Supporting Veterans With Chronic Pain: Using 5As Framework to Improve Self-Care

Sunday, 30 July 2017: 1:35 PM

Joseph F. Burkard, DNSc, MSNA, BSN
Hahn School of Nursing, University of San Diego, San Diego, CA, USA

Introduction: Active-duty military personnel and veterans are disproportionately affected by chronic pain. More than 50% of veterans’ report pain in primary care. Human Rights Watch, 2014 states that conventional pain management includes prescription opioids and lack emphasis on self-care management. A multimodal approach is needed to support self-management, improve quality of life, and decrease pain. Glasgow, Emont, & Miller, 2006's the 5A’s is an evidence-based approach shown to improve self-care management, consisting of “Ask, Assess, Advise, Assist, Arrange”. Development of a patient-centered care plan and goal for follow-up allows for continued monitoring of treatment effectiveness and compliance.

Objectives: To implement a Nurse Practitioner (NP) telephone follow-up guided by the 5A’s framework among veterans with chronic pain in a primary care setting. This pilot evidence-based project aimed to improve follow-up of self-care management in order to decrease pain, increase quality of life, and decrease pain medication use.

Methodology: The Iowa Model of evidence-based practice guided this project. Baseline data was retrieved from 26 medical records of veterans with chronic musculoskeletal pain from September 2015 to June 2016. The pilot project was implemented from June 2016 to November 2016 among a total of 14 veterans. A monthly telephone follow-up using the 5A’s framework was made by NP, which reinforced self-care, developed patient-centered goals, and established a follow-up plan. Outcome data was collected monthly including pain scores (Numeric Pain Rating Scale), quality of life scores (American Chronic Pain Association Scale), and number of pain medications. After 3 months, average pre/post intervention data was analyzed to evaluate project effectiveness.

Results/Outcomes: Evaluation of pre/post project implementation data among 14 veterans revealed a decrease in average pain scores from baseline, an increase in average quality of life scores, and no significant change in average pain medication use. Average pain scores decreased 1.44 from baseline (95% confidence interval, .605, 2.27) and was statistically significant at p < .003. Averagē quality of life scores increased 2.08 (95% confidence interval, 1.0, 3.15) and was statistically significant at p < .001. 13 out of 14 veterans (93%) completed all 3 telephone follow-ups.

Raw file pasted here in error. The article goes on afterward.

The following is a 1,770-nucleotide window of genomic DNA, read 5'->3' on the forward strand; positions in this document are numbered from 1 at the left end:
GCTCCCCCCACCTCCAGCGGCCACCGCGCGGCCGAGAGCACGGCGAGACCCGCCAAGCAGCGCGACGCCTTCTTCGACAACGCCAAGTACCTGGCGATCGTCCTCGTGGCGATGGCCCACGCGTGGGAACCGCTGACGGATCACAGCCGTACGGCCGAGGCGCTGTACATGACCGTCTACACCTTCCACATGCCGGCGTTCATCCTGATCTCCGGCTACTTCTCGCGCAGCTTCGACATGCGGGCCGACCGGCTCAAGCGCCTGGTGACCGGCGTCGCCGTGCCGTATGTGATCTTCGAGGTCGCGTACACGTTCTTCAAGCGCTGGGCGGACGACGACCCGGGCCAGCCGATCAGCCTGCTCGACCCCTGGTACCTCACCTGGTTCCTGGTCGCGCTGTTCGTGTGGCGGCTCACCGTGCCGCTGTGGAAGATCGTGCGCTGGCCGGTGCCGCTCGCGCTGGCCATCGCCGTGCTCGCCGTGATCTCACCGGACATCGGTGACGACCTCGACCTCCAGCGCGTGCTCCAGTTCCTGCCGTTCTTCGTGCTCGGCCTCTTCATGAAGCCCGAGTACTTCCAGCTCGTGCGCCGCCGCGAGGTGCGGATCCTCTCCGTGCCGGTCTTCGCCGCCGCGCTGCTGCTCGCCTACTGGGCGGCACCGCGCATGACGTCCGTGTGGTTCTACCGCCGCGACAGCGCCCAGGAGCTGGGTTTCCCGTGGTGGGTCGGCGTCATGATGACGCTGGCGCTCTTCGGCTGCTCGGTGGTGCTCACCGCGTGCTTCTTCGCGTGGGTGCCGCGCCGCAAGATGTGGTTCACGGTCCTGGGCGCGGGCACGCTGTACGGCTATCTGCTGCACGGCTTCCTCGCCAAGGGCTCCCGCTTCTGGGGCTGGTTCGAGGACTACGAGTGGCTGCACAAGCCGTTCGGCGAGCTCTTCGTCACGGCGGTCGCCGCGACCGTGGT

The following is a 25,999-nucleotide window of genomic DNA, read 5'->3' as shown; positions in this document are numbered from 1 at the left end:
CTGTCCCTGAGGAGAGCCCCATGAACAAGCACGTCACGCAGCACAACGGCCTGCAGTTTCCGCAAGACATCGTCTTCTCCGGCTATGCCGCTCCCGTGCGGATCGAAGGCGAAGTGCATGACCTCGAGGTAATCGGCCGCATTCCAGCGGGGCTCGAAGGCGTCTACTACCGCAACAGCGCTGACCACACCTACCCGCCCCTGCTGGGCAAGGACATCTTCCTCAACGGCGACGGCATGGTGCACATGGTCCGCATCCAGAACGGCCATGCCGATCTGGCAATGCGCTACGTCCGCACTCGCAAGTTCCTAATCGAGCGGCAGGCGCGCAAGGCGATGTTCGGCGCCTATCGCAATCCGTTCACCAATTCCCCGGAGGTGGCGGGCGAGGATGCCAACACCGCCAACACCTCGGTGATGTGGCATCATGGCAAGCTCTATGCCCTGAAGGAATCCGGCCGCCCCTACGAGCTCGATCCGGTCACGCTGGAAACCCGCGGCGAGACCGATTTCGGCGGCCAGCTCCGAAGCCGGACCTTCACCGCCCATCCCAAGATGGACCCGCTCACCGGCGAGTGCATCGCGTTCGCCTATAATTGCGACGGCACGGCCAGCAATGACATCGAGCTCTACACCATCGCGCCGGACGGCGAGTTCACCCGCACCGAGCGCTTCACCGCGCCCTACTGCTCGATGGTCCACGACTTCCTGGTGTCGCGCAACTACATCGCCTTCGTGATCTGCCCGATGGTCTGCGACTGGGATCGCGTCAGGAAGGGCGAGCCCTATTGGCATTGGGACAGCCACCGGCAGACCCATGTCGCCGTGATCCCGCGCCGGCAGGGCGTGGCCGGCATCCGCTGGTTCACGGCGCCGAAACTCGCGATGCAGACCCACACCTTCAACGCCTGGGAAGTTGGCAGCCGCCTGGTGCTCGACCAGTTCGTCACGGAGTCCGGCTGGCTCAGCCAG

Conclusions:This pilot evidence-based project revealed a monthly NP telephone intervention may improve overall quality of care among chronic pain veterans. Results illustrated a decrease in average pain scores, increase in average quality of life scores, and no significant change in average pain medication use compared to baseline. The intervention also improved follow-up compliance. Limitations include length of study and timing of project implementation due to variable schedules of veterans and provider. Future research is warranted and may consider using scheduled telephone follow-up appointments that are incorporated into the schedule in order to improve project plan process.

Implications for Clinical Practice:

5A’s is an evidence-based framework that may be adapted to promote self-care of chronic pain and establish goals for follow-up in a primary care setting. The use of telephone intervention may potentially serve as a substitute for routine chronic pain follow-up visits or as a supplement to improve quality of care for veterans. The results aim to provide further insight and new knowledge on ways to continuously improve pain management among the veteran population, allowing them to return to their baseline quality of life as closely as possible.